The Danger of Regurgitated Press Releases

Last week, we talked about how dangerous it is for media outlets serving the online media-buying community to simply regurgitate press releases without doing due diligence on the product or service described in the release. I used a specific example of a piece of journalism that I felt didn’t do enough analysis on the subject it was covering, and if I’d had more space in last week’s installment, I would have cited more examples.

This week, I spotted another example, only this one is a lot worse.

On Monday, AdRelevance issued a news release concerning a report it issued entitled “The Science (or Art?) of Online Media Planning.” Some of the conclusions discussed in this release pertained to the lifespan of banners, the extent to which ad targeting is used, and the share of ad impressions garnered by the typical online advertiser. Several respected online media outlets picked up the release: Ad Age’s Interactive Daily, AdWeek, and internet.com’s Internet Advertising Report among them.

The scary part? Not one of these respected news sources appeared to question the validity of the report or its conclusions. No one was quoted other than the source of the report. No media planners were asked about what they might conclude from the data comprising the report. Does this seem dangerous to anyone? Or is it just me?

We’ve already discussed the difficulty with predicting competitive ad spending on the web. For the same reasons that I question AdRelevance’s ability to provide online competitive ad-spending information, I also question its ability to make some of the claims that it makes in the report. Take the following from the Intelligence Report, for instance…

“In the majority of cases, a banner advertisement will run for three weeks or less, but longer running banners stretch the average banner run length to five and a half weeks.”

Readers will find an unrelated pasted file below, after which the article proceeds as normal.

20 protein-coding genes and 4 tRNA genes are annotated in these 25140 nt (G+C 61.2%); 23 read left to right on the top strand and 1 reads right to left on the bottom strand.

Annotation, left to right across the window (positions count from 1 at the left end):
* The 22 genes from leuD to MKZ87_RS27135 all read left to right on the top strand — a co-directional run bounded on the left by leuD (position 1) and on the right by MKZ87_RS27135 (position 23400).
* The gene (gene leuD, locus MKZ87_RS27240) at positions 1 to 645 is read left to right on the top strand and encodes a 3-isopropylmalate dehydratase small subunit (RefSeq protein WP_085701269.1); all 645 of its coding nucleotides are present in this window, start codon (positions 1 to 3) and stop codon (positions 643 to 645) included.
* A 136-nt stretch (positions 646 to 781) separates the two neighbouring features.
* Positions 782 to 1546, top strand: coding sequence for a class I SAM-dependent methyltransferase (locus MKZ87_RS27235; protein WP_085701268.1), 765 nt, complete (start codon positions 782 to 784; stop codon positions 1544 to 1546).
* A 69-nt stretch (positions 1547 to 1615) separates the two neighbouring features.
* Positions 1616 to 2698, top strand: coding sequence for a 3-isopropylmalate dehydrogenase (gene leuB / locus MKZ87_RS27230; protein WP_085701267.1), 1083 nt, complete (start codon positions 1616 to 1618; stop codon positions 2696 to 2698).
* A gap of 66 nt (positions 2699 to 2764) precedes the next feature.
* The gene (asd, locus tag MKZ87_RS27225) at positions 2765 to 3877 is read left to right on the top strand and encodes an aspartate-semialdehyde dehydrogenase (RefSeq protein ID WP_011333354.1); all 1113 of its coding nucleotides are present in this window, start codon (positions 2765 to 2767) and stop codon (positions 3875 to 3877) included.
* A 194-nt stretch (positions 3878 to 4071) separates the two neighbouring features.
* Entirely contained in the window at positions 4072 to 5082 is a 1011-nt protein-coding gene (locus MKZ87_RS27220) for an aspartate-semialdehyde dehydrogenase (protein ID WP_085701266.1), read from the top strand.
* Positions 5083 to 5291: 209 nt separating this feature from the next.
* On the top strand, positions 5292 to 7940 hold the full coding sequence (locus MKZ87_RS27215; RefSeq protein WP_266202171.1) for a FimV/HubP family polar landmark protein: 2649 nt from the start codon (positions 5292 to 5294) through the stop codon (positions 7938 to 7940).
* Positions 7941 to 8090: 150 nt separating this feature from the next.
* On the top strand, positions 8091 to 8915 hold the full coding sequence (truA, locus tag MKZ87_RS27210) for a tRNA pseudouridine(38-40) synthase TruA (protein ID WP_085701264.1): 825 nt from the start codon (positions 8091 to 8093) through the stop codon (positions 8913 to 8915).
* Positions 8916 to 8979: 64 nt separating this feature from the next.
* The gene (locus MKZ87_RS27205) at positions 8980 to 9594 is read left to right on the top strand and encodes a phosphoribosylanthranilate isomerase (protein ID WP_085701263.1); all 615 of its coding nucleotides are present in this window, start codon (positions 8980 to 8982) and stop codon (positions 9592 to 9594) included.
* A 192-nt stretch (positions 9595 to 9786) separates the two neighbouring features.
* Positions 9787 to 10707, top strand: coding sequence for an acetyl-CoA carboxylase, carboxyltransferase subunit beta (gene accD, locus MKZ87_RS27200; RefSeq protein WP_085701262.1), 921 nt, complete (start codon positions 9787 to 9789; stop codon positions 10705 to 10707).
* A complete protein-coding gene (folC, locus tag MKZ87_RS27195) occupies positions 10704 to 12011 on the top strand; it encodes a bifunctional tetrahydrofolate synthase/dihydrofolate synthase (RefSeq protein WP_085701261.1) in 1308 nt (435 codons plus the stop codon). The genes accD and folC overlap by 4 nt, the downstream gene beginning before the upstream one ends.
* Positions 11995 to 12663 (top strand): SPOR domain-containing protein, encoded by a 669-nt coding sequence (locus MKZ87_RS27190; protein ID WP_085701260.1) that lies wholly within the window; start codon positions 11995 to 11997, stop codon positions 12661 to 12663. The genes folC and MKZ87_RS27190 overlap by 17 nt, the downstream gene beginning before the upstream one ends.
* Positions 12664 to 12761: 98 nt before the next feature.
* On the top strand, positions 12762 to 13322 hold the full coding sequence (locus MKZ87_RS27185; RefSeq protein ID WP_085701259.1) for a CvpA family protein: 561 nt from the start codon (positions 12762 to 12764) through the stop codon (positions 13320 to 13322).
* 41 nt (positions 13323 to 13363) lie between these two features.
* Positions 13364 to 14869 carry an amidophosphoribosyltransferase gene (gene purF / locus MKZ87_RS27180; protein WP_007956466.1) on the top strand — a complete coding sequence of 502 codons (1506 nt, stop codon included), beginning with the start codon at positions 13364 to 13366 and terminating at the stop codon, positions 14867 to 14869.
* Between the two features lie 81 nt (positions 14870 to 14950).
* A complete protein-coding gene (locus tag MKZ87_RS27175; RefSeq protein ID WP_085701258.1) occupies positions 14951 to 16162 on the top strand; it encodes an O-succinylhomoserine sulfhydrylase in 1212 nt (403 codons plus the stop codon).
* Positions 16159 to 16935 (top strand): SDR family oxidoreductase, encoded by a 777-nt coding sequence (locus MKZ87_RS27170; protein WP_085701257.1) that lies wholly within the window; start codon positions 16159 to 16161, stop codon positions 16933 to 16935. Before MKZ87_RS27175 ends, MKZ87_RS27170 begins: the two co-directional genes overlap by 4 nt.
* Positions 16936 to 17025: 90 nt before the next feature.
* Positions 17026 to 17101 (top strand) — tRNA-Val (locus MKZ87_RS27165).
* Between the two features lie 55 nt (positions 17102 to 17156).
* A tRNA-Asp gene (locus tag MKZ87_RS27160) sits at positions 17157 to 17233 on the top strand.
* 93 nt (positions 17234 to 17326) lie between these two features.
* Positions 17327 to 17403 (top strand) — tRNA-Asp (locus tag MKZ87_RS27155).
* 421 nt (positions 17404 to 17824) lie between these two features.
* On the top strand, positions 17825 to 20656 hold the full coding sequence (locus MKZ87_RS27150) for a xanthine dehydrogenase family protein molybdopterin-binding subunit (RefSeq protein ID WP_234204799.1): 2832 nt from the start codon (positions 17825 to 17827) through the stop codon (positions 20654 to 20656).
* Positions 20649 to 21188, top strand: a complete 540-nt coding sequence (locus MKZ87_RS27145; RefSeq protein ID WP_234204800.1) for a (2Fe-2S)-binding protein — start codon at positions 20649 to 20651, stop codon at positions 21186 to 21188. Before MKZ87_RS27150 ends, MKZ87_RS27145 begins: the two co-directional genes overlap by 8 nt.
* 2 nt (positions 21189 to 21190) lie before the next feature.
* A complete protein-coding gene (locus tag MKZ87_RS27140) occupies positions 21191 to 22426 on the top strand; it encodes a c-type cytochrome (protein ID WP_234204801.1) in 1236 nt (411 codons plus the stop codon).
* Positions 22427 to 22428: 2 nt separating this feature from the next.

Short of asking the media planners booking the activity, how can AdRelevance possibly know how long a banner runs on a given site? If it notices that a banner no longer appears within a section of a site, how does it know that the banner hasn’t moved to a more targeted area, or maybe that it’s been targeted to a specific profile?

And from the press release accompanying the Intelligence Report…

“The broadest reach on the Internet is typically available through three main genres of sites: portals, search engines, and community sites. Measuring by industry the ratio of broad reach advertising to more focused advertising, one can better understand who is targeting their ads.”

Since when does advertising on portals necessarily equate to advertising broadly? I can utilize Yahoo to do a broad reach campaign, but I can also buy keywords or make use of behavioral and psychographic targeting as well. How can AdRelevance make this generalization?

Here’s another thing in the AdRelevance report that bugs me:

“The average banner runs for four weeks using heavier advertising earlier in the month with over 60 percent of all impressions in the first two weeks.” How is it possible for AdRelevance to know how many impressions a given advertiser has bought within a given site or across a given campaign? There’s no reliable way, short of espionage, to get this information, and I’d guess that AdRelevance probably doesn’t have spies on its payroll. These are the types of questions I’d like to see answered in future press coverage. When I made a similar point in my last column, several readers emailed me and said, “Tom, why don’t you take a stab at it?” Believe me, I’d like to. However, I’ve got a full-time job to do. Most media planners are in the same position, and they depend on press coverage to help keep them informed. See the problem?

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